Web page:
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When it comes to Rhinoceroses, however, we're going to have to fire up the de-extinctifier and... I don't know. Let them go extinct twice, probably.



The maddening thing about rhino extinctions is it's not so much the habitat loss, although that's no doubt significant, but the fucking horn aphrodesiac bullshit that's driving their destruction.

I'm positive, too, Dave. Positively in need of a drink.

Dave Cohen

Re: "fire up the de-extinctifier"

love it

-- Dave


I am always intrigued by the regular exhortation aimed at tell-it-like-it-is realists that they ought to adopt the 'glass-half-full' mindset as a means of navigating life without blowing a gasket, enabling them to view bad things going on in the world in the best light. But this strategy only helps people, not the deer, or the dolphins, or the manta rays, or the rhinos, or the sharks, or the bees, or myriad other constituents of the biosphere adversely affected by mankind's selfish flailing arms.

On the other hand, realists do need to belly laugh once in a while, to avoid going completely nuts with the stress of acknowledging difficult facts as facts. Thankfully, there is so much to laugh about. The sheer inanity of "superior" human conduct peppers every news broadcast and every newspaper.

For example, a political scrutineer of public finances with no foresight: http://www.bbc.co.uk/news/uk-politics-22381347

A government forcing people to stay alive when they've been trying to kill them off for years: http://www.nytimes.com/roomfordebate/2013/05/01/the-ethics-of-force-feeding-inmates/if-the-government-cares-then-free-guantanamo-inmates

Etcetera, ad nausea (sic)


Speaking of difficult facts:

China is dramatically under-reporting what it's taking from the world's seas. The average it told the UN Food and Agriculture Organization over the last decade was 368,000 tons each year. A recent European Parliament report puts that number at 4.6 million tons -- some 12.5 times more than what China reported.

China Is Plundering the Planet's Seas: http://tinyurl.com/bpafge4

China Under-Reports Global Fish Catch: http://tinyurl.com/buct6mh

(EU Report) The role of China in World Fisheries: http://tinyurl.com/bwevuds

Eric Thurston

If one were to believe a 'futurist' like Stewart Brand, the de-extinctifier is already here. Like the expression goes 'you can't make this stuff up.'


Dave Cohen


I posted about the clueless Stewart Brand.


With DOTE, you've got to read everyday if you want to get The Big Picture.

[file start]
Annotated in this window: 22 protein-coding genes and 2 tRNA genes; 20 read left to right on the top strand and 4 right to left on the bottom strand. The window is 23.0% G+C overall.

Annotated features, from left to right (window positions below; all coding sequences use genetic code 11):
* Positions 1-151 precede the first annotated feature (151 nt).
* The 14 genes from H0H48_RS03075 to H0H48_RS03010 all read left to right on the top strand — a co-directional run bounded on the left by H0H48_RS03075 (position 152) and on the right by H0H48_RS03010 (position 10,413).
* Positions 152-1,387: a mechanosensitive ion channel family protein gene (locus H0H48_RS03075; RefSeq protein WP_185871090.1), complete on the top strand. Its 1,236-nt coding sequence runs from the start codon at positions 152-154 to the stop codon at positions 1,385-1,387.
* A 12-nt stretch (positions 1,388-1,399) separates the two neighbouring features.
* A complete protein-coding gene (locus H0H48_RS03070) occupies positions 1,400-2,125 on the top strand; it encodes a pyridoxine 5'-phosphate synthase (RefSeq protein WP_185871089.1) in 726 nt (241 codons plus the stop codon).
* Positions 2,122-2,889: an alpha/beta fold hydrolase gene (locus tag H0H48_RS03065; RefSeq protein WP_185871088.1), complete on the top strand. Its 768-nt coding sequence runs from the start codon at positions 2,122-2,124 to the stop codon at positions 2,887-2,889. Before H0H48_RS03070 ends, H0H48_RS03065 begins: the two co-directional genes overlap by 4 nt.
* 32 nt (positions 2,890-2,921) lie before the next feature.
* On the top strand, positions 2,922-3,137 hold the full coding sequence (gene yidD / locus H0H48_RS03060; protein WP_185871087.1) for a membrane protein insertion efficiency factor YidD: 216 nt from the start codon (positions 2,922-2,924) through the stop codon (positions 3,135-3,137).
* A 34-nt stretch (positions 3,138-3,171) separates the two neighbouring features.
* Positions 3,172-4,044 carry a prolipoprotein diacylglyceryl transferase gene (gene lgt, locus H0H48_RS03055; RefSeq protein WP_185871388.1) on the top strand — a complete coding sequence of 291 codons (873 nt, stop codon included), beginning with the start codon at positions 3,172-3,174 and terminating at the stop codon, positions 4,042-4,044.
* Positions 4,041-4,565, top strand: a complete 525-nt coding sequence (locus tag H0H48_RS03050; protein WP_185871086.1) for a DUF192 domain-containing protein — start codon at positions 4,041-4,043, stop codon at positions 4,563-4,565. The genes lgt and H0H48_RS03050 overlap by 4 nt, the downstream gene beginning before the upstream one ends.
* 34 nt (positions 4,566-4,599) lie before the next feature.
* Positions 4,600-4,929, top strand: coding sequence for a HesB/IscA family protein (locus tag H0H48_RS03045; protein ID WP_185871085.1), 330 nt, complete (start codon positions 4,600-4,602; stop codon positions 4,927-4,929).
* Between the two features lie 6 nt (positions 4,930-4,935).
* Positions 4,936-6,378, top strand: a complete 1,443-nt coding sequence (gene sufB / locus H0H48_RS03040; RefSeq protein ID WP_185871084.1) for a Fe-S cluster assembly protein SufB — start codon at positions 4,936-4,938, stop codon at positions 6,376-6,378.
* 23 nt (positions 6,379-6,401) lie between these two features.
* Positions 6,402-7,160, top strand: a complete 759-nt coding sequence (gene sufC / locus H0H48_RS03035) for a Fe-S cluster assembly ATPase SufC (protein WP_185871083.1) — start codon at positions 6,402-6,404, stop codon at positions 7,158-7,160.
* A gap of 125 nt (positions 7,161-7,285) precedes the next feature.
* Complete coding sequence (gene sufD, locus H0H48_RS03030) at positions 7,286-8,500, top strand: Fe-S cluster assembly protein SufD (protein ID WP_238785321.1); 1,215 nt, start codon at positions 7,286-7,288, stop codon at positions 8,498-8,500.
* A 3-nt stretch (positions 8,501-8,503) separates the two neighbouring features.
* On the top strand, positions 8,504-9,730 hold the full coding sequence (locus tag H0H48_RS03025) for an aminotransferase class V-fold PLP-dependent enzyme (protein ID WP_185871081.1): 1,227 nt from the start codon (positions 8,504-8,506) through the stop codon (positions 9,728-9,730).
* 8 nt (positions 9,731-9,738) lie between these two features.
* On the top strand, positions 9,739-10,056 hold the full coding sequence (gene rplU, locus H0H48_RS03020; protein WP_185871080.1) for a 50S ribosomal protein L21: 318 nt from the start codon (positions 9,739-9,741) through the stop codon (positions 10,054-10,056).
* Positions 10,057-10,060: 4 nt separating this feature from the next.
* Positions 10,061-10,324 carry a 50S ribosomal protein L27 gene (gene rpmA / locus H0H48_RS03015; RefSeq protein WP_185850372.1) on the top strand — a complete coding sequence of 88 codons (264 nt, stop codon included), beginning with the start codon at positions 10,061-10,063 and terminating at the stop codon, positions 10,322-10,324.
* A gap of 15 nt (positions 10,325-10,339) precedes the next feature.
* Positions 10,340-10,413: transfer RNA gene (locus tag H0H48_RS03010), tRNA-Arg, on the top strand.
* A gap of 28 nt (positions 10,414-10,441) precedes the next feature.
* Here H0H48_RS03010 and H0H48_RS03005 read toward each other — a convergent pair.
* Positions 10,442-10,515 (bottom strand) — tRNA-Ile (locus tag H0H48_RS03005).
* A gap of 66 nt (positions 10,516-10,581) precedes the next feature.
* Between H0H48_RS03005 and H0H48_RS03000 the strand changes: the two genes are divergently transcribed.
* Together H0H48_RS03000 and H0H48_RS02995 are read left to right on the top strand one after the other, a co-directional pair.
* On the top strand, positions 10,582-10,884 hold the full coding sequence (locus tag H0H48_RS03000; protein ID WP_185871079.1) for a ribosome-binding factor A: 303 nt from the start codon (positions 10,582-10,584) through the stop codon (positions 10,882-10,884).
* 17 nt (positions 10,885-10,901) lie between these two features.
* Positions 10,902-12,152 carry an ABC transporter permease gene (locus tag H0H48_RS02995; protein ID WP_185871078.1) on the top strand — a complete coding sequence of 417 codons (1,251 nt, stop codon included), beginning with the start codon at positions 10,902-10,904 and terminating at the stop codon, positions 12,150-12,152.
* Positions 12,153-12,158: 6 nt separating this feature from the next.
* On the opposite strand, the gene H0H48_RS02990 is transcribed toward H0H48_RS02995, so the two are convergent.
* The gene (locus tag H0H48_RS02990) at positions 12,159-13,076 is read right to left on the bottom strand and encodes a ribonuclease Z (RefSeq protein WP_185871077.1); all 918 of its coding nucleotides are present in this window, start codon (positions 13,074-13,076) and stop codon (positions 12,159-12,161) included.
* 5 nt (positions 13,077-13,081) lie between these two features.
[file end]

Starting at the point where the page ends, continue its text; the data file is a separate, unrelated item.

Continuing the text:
That's why rumor referred to the "de-extinctifier."

-- Dave

Dave Cohen


Good catch (so to speak).

I'll be posting about that in the future.

That's interesting because they used to overstate their fish landings.


It looks like (wild-caught) fish depletion is worse than I thought.

-- Dave

Mike Roberts

Just to keep up the glass half-full mentality, I found a research paper on the Huemul. Apparently, their population was down to around 500, a decade ago. That's a five-fold increase in a decade. Now surely that's success in spades!

Adam Noel

Not to sound like too much of an optimist but if we left the ecosystems alone they would likely begin to recover fairly quickly. Things like distorted predator prey relations would work themselves out quickly if left alone and ecosystems would slowly begin to develop again.

Of course, the problem is us recognizing the best thing we can do is the stay the hell out of nature's way. We'll never recognize that... so we're screwed. (This is without regarding our larger role in environmental destruction of course... but such things are in direct conflict with the religion of progress so such things are out of the question)

Adam Noel


The most disturbing part about those articles you linked to is that these rhino horns are incredibly valued yet people do not stop to think what it will mean once they drive them to extinction. Wouldn't it make sound business sense to ensure there are rhinos for the future? If the rhino horns are as magical as they say then it should be in the interest of people to preserve them for the future... yet they do not.

Mike Roberts


We can't stay out of nature's way; we're part of nature, but I get your point. However, we can't have a modern complex society that's dependent on growth and in which, overall, populations grow, without messing up habitats and ecosystems. So we should be making a choice but I don't see that happening any time soon.

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